There's a saying among lawyers that when the law is against you, argue the facts, and when the facts are against you, argue the law. Aesthetic-laser maker Candela
Management maintained that the laser maker's business should grow 20% annually, and pointed out that Candela's revenues grew 21% for 2006. The company said that gross margins should be in the range of 50% to 53%; they came in at 49.4% this year. Operating margins should be 14% to 16%, and they were 15.4% for the year. Cash in the bank, days sales outstanding, and inventory turns all improved year over year. Moreover, beginning in January, Candela will be introducing some new products -- what it tentatively referred to as the 3630, for the 36 configurations and 30 applications it will encompass in a single "footprint" -- which would be followed by more multi-configuration, multi-application products in the future. In short, the business was running as expected, and the future was looking bright.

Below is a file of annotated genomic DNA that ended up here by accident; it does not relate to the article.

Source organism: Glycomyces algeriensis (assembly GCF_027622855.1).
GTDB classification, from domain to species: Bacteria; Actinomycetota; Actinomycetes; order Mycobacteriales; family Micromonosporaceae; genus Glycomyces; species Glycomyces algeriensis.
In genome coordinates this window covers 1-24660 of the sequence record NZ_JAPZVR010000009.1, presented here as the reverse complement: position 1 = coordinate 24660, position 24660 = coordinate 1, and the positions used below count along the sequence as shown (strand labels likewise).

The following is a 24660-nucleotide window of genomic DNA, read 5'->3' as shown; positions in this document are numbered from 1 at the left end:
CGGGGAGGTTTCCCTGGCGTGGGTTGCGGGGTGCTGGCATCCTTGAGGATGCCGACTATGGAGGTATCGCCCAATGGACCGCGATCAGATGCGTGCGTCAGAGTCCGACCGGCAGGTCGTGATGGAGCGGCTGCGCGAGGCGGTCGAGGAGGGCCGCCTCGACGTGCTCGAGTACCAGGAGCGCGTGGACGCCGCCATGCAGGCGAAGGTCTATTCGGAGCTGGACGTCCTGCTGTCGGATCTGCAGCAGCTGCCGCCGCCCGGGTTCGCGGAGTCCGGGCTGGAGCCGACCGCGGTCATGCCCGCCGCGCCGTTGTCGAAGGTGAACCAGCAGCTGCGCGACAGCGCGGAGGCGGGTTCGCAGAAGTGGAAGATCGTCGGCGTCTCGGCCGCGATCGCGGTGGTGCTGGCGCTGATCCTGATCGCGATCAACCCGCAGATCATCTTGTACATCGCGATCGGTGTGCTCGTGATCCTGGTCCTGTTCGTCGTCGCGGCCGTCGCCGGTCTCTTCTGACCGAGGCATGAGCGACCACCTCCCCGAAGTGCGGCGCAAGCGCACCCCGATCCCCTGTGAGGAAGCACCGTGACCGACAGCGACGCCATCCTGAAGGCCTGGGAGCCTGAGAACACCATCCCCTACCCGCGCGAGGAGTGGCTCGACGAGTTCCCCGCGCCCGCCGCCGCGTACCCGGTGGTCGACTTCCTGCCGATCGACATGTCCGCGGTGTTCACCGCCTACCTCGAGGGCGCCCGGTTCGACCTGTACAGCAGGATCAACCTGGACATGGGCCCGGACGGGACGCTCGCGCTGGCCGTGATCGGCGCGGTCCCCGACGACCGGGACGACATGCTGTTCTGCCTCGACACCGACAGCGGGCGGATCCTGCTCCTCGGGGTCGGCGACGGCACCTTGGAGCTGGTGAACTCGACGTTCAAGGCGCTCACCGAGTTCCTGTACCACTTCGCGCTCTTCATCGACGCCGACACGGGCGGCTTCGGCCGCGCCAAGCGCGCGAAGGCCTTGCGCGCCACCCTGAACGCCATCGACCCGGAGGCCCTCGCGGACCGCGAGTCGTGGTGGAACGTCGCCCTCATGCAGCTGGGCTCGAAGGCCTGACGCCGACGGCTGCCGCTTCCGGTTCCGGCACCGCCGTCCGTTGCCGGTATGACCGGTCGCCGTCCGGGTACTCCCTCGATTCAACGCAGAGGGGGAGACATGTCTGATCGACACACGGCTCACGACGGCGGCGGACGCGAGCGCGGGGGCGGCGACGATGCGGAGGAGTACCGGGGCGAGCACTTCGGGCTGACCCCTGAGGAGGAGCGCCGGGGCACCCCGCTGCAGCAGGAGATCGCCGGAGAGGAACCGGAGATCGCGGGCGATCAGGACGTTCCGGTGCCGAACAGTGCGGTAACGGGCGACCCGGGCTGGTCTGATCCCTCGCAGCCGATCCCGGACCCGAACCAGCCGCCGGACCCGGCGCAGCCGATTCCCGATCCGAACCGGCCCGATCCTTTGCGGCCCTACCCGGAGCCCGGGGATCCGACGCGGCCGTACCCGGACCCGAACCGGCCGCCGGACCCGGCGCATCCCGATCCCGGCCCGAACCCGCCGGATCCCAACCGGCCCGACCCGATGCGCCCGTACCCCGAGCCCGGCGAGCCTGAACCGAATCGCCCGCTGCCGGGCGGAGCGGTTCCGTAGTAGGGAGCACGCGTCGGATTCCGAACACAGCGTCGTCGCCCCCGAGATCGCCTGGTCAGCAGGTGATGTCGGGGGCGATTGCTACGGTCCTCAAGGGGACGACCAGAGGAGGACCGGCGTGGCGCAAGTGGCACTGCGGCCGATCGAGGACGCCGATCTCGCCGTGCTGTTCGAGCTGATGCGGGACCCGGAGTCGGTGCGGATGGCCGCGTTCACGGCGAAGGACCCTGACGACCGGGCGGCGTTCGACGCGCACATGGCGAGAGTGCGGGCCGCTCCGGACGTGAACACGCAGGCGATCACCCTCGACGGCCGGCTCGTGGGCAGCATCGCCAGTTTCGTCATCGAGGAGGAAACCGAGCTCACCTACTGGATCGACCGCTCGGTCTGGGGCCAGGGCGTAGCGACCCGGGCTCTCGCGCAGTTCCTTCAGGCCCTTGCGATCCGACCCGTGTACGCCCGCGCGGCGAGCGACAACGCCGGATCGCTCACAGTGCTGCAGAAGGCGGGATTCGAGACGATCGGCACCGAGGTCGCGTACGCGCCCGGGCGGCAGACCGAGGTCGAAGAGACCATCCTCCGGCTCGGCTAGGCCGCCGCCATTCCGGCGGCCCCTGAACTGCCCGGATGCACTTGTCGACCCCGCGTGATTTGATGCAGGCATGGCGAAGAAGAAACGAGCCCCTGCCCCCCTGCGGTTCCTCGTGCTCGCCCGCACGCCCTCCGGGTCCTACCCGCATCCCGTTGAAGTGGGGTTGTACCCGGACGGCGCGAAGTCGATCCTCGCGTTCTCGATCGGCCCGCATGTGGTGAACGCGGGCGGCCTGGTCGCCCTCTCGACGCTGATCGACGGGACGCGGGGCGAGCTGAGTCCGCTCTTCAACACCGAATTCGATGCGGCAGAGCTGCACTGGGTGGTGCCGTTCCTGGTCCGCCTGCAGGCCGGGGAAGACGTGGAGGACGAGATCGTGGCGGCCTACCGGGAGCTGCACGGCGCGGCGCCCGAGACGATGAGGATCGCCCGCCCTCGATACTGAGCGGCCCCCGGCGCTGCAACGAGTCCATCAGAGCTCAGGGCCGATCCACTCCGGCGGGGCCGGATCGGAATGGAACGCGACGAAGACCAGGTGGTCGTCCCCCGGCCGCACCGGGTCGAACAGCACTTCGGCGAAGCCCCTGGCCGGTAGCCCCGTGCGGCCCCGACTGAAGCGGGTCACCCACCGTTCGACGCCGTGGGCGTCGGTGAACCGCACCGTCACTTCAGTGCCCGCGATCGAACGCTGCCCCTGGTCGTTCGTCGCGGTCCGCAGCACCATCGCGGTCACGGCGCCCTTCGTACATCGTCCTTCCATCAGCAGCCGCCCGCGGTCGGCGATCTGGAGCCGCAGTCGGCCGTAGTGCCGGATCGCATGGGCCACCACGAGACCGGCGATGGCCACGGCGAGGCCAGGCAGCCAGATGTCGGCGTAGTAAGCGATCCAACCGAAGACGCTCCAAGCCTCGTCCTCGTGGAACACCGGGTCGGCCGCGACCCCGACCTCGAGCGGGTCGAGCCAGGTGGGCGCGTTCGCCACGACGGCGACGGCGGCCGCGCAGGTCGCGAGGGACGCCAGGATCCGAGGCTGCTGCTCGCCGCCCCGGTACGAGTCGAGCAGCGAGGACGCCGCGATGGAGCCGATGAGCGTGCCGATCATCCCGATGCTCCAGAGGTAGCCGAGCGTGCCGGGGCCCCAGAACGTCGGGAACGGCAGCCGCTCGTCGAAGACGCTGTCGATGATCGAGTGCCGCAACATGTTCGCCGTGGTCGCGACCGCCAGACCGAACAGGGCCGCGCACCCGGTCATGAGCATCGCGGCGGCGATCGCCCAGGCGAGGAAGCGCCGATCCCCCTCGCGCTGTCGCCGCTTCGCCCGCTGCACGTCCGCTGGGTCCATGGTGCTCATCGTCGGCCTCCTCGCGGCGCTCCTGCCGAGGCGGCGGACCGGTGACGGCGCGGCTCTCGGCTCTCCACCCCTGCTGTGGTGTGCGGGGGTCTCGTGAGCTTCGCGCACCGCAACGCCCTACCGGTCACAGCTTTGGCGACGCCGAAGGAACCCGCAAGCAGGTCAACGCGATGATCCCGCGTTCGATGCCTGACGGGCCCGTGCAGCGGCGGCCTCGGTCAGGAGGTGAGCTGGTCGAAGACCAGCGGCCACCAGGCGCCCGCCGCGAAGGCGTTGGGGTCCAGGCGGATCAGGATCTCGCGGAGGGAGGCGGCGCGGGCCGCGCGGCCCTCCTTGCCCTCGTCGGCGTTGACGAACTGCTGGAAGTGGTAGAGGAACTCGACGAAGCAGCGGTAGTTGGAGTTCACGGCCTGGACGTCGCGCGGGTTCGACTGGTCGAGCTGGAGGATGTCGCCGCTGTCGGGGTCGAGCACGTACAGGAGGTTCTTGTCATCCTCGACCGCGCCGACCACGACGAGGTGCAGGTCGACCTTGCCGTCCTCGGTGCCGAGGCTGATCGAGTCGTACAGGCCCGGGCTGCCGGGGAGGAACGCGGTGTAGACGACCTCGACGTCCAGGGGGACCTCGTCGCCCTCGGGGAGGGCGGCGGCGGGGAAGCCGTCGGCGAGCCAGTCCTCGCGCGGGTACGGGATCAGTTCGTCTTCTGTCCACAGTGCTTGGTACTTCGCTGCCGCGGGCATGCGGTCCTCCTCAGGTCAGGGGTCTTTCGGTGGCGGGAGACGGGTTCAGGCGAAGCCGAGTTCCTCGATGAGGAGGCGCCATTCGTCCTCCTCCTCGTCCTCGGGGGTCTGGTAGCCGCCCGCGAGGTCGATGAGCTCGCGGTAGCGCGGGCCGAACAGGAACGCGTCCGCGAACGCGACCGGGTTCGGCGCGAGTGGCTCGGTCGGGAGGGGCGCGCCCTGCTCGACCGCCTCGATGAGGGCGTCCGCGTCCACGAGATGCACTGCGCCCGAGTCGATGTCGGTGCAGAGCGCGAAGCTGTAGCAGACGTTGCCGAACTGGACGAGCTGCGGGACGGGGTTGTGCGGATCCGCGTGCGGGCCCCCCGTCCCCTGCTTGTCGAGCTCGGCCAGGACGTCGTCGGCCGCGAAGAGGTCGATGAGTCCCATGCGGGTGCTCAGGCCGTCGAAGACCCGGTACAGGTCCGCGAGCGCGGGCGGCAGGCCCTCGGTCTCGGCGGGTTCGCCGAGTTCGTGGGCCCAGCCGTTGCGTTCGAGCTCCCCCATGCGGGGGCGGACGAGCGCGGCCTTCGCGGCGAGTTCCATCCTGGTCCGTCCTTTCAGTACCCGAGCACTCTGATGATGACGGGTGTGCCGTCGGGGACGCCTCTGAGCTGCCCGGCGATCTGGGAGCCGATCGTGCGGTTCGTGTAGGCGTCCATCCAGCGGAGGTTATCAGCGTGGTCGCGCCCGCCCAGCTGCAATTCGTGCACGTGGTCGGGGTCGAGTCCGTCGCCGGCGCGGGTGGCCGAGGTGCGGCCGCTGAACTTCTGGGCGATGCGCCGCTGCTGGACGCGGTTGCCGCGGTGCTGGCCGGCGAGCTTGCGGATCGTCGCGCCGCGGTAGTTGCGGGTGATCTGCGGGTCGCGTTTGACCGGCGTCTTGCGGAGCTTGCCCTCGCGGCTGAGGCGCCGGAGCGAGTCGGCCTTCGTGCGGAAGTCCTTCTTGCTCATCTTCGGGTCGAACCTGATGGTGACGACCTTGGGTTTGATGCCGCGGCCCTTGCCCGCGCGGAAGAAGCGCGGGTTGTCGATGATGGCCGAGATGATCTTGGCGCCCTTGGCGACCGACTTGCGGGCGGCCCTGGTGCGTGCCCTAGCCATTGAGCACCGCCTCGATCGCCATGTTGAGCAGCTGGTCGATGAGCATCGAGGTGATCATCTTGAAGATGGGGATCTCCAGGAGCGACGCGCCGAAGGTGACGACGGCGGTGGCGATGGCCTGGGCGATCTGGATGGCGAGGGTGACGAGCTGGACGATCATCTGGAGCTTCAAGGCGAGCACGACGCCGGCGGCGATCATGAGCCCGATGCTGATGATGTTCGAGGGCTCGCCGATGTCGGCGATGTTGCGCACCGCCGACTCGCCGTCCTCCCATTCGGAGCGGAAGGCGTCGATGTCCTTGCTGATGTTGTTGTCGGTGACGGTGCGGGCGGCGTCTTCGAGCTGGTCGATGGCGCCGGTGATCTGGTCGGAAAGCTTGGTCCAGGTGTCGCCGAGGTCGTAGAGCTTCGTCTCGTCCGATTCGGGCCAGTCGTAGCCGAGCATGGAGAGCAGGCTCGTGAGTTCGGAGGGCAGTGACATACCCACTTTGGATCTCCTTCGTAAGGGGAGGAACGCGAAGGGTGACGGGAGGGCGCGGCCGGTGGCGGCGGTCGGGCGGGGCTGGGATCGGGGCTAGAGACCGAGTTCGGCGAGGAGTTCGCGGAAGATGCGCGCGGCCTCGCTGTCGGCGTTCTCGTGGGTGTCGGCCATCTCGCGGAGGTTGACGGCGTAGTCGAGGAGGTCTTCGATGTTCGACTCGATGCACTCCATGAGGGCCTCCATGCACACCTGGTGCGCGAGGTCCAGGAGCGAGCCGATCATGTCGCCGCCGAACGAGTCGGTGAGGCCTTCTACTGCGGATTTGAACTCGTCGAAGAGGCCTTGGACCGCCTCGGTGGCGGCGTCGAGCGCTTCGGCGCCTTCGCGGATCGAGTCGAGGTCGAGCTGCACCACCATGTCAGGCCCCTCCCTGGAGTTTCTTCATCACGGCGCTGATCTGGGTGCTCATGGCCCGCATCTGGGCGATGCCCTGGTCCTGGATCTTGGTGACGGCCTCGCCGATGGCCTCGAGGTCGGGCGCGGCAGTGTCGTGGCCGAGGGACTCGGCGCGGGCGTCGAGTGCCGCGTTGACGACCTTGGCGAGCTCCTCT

Apparently, there was no need to dwell on, let alone mention, the dismal fourth-quarter results. Otherwise, management would have had to mention that while revenue grew to $41.3 million from last year's $38.6 million, earnings fell more than 25% to $2.4 million, or $0.10 per share. Analysts had been expecting revenues of $47 million and earnings of $0.23 per share, a miss that management obviously wouldn't want to highlight. That's a different tack than the company used when discussing its robust second-quarter numbers earlier this year.
Candela also apparently didn't want to discuss its legal wrangling with Palomar Medical Technologies
Funny, but when I spoke with Palomar, management indicated it had been sending individualized letters to Candela since 1999. They were indeed similar to the letters sent to Cutera
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